Amsterdam in winter. Photo © EuroCheapo.com
Best season for weather and tourist activities
Northern Europe is known to be wet, grey and a bit chilly eight months out of the year. This includes Amsterdam, but our winds keep the weather interesting and unpredictable. Bottom line: Always come prepared with layers and a light rain jacket.
Tulip season runs from about mid March to early May, and marks the beginning of tourist season. April is an ideal time: flowers, medium tourist traffic, and a high chance of good weather. However, make sure to scoot out by Queen’s Day weekend if you want to avoid large crowds and a spike in hotel prices.
The weather during the summer is a mixed bag. Short spurts of heavy rain mix with heat, humidity and sunshine. Locals feel it’s their duty to enjoy as many outdoor days as possible, meaning the city is alive, outside. The parks, beaches, canals and cafes are brimming with relaxing Amsterdammers basking in the sun. It’s a great time for long bicycle rides along Holland’s green countryside, camping in the sand dunes, and the overall attitude in the Netherlands is very “vay-cay”.
But summer is peak tourist season in this tiny Dutch capital. By the end of May, be ready to wait in long lines for top attractions, shuffle about in a congested downtown, and pay too much for too little with accommodation. (Of course, we can still help you find a budget hotel, even during the summer!) Still, if you’ve covered the basics in Amsterdam before, then summer could prove easy going.
Best season for low rates, more locals, and fewer tourists
Spring and summer might be delightful, but they're not easy on the wallet. True budget travelers know that the city is more easily afforded, and experienced more like a local, during the "off season."
My personal pick for an Amsterdam trip would be fall, from late September to late October. As the days grown shorter, autumn leaves drift silently, streets become peaceful, and even the canals calm down. Prices, tourism, and temps have dropped, and it’s the best time to experience cozy cafes, free museums, and small, local happenings.
It’s also the time of hearty local and seasonal cuisines like stamppot and pea soup. Bok bier, a seasonal autumn ale that local brewers pride themselves in creating, also hits the spot. Nightlife and entertainment is generally still alive, pulling in the local and international city dwellers instead of the tourists.
Airfares are at their absolute lowest in November and February, because the weather is dismal and dreary. Still, this city was built for making the most out of a crabby climate, and snowy nights blanket the city with an extra romantic charm. Temperatures stay bearable for outdoor strolls until around November, when the coldest months set in until late February.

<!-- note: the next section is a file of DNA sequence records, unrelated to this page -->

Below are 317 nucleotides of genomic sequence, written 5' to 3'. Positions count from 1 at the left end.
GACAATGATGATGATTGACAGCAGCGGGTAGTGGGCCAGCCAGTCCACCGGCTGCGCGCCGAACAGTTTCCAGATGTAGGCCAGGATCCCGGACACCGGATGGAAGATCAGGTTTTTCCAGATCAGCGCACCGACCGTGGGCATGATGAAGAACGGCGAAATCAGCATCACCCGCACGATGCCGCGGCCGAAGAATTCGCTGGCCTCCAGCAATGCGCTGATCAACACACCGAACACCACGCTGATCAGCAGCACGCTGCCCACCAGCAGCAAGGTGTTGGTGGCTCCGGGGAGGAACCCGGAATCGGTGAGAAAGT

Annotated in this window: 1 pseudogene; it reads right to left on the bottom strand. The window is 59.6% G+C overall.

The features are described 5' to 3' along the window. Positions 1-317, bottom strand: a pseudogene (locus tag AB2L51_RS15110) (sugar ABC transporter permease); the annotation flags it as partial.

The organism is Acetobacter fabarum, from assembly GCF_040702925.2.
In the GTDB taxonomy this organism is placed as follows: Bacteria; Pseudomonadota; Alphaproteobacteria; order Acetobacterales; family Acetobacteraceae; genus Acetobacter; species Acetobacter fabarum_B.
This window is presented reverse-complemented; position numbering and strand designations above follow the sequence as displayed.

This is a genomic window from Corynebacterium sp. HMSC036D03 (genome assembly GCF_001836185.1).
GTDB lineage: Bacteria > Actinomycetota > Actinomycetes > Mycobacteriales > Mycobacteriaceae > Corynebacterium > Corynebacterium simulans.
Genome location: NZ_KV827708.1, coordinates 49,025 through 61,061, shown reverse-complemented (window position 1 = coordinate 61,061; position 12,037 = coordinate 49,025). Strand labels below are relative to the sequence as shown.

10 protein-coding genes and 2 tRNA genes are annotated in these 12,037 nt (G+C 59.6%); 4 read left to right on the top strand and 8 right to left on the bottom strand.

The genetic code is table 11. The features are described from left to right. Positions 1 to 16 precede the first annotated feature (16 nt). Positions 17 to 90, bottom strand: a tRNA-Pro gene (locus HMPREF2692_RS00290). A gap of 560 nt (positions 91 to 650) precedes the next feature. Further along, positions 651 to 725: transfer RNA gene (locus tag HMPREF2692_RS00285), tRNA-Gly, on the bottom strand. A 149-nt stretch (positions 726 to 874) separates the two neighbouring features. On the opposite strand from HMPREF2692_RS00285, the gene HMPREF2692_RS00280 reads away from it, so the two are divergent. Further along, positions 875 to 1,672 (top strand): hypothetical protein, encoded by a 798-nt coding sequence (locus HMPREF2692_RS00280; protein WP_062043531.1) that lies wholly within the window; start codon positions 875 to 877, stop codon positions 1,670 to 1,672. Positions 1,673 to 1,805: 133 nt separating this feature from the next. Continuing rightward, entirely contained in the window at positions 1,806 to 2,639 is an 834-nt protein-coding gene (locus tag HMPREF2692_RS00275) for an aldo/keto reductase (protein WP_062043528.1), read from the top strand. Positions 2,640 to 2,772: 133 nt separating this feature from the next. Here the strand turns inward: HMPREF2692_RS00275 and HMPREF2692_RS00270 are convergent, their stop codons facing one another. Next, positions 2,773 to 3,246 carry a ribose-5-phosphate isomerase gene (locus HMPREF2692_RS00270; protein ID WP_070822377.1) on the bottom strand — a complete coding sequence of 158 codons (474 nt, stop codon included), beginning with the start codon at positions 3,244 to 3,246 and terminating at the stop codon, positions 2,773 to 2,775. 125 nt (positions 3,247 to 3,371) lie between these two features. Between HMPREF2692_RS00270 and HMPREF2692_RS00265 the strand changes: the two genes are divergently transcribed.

But these are the cheapest times to hit Amsterdam. This includes sleeping, as the city's hotel rates drop noticeably during the winter.
If canals freeze over it will happen in early February, and locals will be gliding on ice skates all over the country. The sun is more frequent now, but a harsh cold still lives. (Pack sweaters.) Again, if you’re a returning visitor to Amsterdam, and like the indoors, winter could be your prime time.
Dates to avoid
If you'd rather avoid crowds and high prices on airfare and hotels, you're best off avoiding Amsterdam during a few key dates. Of course, these can be amazing experiences, as well. Just know that you won't be alone!
Queen’s Day and Liberation Day (late April-early May)
The last weekend of April to first weekend of May, and the dates in between, encompass the biggest party week in Amsterdam, celebrating her majesty on Queen’s Day, and the end of WWII on Liberation Day (not to mention a whole lot of soccer tournaments).
Festivals are inescapable, the city is covered with Dutch orange paraphernalia, and the streets are buzzing with activity. Locals seem to leave the hooplah for the 3 million+ who flock in from out of town. Prices soar. Still, it's a hands down fun time and memorable cultural experience!
During the month of August, Amsterdam is just too crammed with tourists and impossible to find deals. Guided tours fill the downtown with swells of crowds, and getting around comfortably is nearly impossible by foot, bike, and tram. You’ll spend ages waiting to see Anne Frank Huis and the Van Gogh museum, while all the good local bars and restaurants will be closed, as the Dutch take August off... all of it.
Unless you love dodging fireworks and paying up the wazoo for a night out, skip Amsterdam for New Years. It’s cold, it’s disorganized, and it’s full of people lighting off anything and everything that sparks and flies. Clubs double their prices, so why pay a lot for staying inside a venue that looks similar to all the others?
A big group of friends could do the trick, but be sure to plan you special night months in advance.
About the author: Audrey Sykes is EuroCheapo's Amsterdam-based correspondent. She also inspects and reviews cheap hotels in Amsterdam for EuroCheapo.